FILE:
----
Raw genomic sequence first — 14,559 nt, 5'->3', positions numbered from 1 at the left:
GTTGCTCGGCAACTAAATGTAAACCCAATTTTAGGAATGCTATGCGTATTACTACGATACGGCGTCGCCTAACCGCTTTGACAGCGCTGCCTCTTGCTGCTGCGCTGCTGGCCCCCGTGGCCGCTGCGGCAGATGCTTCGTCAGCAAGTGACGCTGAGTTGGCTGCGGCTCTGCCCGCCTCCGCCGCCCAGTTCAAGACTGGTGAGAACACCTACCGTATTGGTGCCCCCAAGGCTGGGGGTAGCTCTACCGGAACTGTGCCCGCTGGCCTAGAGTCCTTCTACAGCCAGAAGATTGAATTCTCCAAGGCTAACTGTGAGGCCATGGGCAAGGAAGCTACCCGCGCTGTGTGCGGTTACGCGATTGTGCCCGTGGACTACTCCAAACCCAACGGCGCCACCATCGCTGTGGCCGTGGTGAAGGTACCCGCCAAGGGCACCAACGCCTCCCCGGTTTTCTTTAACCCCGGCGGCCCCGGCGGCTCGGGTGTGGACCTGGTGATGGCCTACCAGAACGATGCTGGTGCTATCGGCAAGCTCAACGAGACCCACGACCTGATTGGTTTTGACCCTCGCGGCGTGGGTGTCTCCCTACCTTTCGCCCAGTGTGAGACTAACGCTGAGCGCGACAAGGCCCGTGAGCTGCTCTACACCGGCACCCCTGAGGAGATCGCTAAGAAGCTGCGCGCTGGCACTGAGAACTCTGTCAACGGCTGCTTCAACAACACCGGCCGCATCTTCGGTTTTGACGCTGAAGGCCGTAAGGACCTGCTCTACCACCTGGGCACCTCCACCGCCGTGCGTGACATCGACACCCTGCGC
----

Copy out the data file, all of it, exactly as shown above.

Raw genomic sequence first — 14,559 nt, 5'->3', positions numbered from 1 at the left:
GTTGCTCGGCAACTAAATGTAAACCCAATTTTAGGAATGCTATGCGTATTACTACGATACGGCGTCGCCTAACCGCTTTGACAGCGCTGCCTCTTGCTGCTGCGCTGCTGGCCCCCGTGGCCGCTGCGGCAGATGCTTCGTCAGCAAGTGACGCTGAGTTGGCTGCGGCTCTGCCCGCCTCCGCCGCCCAGTTCAAGACTGGTGAGAACACCTACCGTATTGGTGCCCCCAAGGCTGGGGGTAGCTCTACCGGAACTGTGCCCGCTGGCCTAGAGTCCTTCTACAGCCAGAAGATTGAATTCTCCAAGGCTAACTGTGAGGCCATGGGCAAGGAAGCTACCCGCGCTGTGTGCGGTTACGCGATTGTGCCCGTGGACTACTCCAAACCCAACGGCGCCACCATCGCTGTGGCCGTGGTGAAGGTACCCGCCAAGGGCACCAACGCCTCCCCGGTTTTCTTTAACCCCGGCGGCCCCGGCGGCTCGGGTGTGGACCTGGTGATGGCCTACCAGAACGATGCTGGTGCTATCGGCAAGCTCAACGAGACCCACGACCTGATTGGTTTTGACCCTCGCGGCGTGGGTGTCTCCCTACCTTTCGCCCAGTGTGAGACTAACGCTGAGCGCGACAAGGCCCGTGAGCTGCTCTACACCGGCACCCCTGAGGAGATCGCTAAGAAGCTGCGCGCTGGCACTGAGAACTCTGTCAACGGCTGCTTCAACAACACCGGCCGCATCTTCGGTTTTGACGCTGAAGGCCGTAAGGACCTGCTCTACCACCTGGGCACCTCCACCGCCGTGCGTGACATCGACACCCTGCGC